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"The Tampa Bay Buccaneers have arrived in London ahead of their NFL game against the Chicago Bears," AP reports.
And, apparently, it's insanity!
"To celebrate," the Telegraph reports, "this weekend sees a variety of NFL events occurring in London, starting with the first ever NFL Friday Night Lights Film Screening of Jerry Maguire in Trafalgar Square.
"The event will be attended by the Oscar winning star of the film, Cuba Gooding Jnr himself, who will be discussing the making of the film directly before the free screening. Also in attendance will be NFL superstar Terrell Owens, talking about the realities of NFL and its portrayal in Hollywood. "
"The last time the Bears went to London, the world was different," Rick Telander writes. (If for nothing else, click through to see the Sports Illustrated cover previewing the 1986 game there.)
"It was August 1986, and quarterback Jim McMahon ran down the concourse at O'Hare Airport to the Bears' waiting 747 charter, sporting camouflage, wearing sunglasses, trying not to spill his cup of beer, smoking a cigar.
"When the Bears checked into the Hyde Park Intercontinental Hotel, an employee asked Walter Payton, 'Are you as good as the Refrigerator?'"
The inevitable . . .
"Tampa Bay Buccaneers rookie defensive end Adrian Clayborn has had his first real taste of English culture, and he's not likely to go back for seconds anytime soon," the Tampa Tribune reports.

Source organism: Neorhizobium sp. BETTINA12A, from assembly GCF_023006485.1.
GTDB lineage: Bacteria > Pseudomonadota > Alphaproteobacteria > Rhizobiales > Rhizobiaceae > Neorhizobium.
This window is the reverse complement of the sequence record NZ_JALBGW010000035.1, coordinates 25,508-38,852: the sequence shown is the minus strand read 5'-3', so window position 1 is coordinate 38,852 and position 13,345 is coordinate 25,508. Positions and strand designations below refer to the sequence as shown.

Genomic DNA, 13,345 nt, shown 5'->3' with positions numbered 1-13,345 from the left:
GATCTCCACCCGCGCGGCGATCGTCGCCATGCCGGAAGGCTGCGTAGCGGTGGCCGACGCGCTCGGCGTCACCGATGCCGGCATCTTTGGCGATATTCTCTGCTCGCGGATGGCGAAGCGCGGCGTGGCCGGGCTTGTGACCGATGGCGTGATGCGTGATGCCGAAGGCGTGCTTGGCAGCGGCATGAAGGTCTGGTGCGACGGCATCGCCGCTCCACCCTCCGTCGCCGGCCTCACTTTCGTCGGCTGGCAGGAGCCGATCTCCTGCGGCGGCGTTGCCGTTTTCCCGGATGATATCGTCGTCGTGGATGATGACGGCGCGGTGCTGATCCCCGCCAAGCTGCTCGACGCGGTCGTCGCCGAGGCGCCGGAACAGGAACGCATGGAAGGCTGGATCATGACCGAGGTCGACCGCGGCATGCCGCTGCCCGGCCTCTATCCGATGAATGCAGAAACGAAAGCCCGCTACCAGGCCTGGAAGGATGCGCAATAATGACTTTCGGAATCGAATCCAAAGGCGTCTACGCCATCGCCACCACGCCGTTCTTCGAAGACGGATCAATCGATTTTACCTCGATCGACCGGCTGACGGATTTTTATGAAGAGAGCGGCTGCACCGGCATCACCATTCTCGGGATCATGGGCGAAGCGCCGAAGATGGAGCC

"Clayborn partook of some traditional fish and chips shortly after arriving here with the Bucs late Monday. All his dip into one of England's most famous dishes did, though, was ruin his evening.
"'It didn't sit well with me at all,' Clayborn said Tuesday after suffering through a restless Monday night. 'It messed up my stomach bad.'"
The desperation for an angle . . .
"The first isn't that the Bears are holding a game overseas - in 1986, the defending Super Bowl champion Bears played in the first NFL contest held in the United Kingdom, a preseason victory over Dallas, and 11 years later, they faced the Steelers in a preseason matchup in Dublin," CSNChicago.com reports.
"Sunday will mark the first time the Bears will play a regular season game outside of North America, but there are a few bits of added trivia involving the Buccaneers. Both teams enter Sunday's matchup at Wembley Stadium coming off victories for the first time in the history of the NFL's regular season series in the United Kingdom, according to NFL director of media relations Michael Signora."
Another inevitable . . .
"The London game always triggers a new wave of daydreaming about an NFL team one day making London a permanent home, particularly the Bucs, who are owned by the same oddly bearded gent who owns Manchester United," Drew Magary writes for NBCNewYork.
"It's always fun to think about the NFL or the NBA reaching across an ocean and planting a franchise in Europe or Asia or someplace exotic. You hear the word 'global' a lot from the likes of David Stern and Roger Goodell, and with good reason: There's money to be had in international markets, particularly thriving markets like China. It's easy to envision a future where the NFL has teams in London, Shanghai, and Dubai, and you can jet out to games in your flying car if you feel so inclined.
"But the hard truth is that the NFL will NEVER field a team outside of North America."
Even if someone shows them the money?
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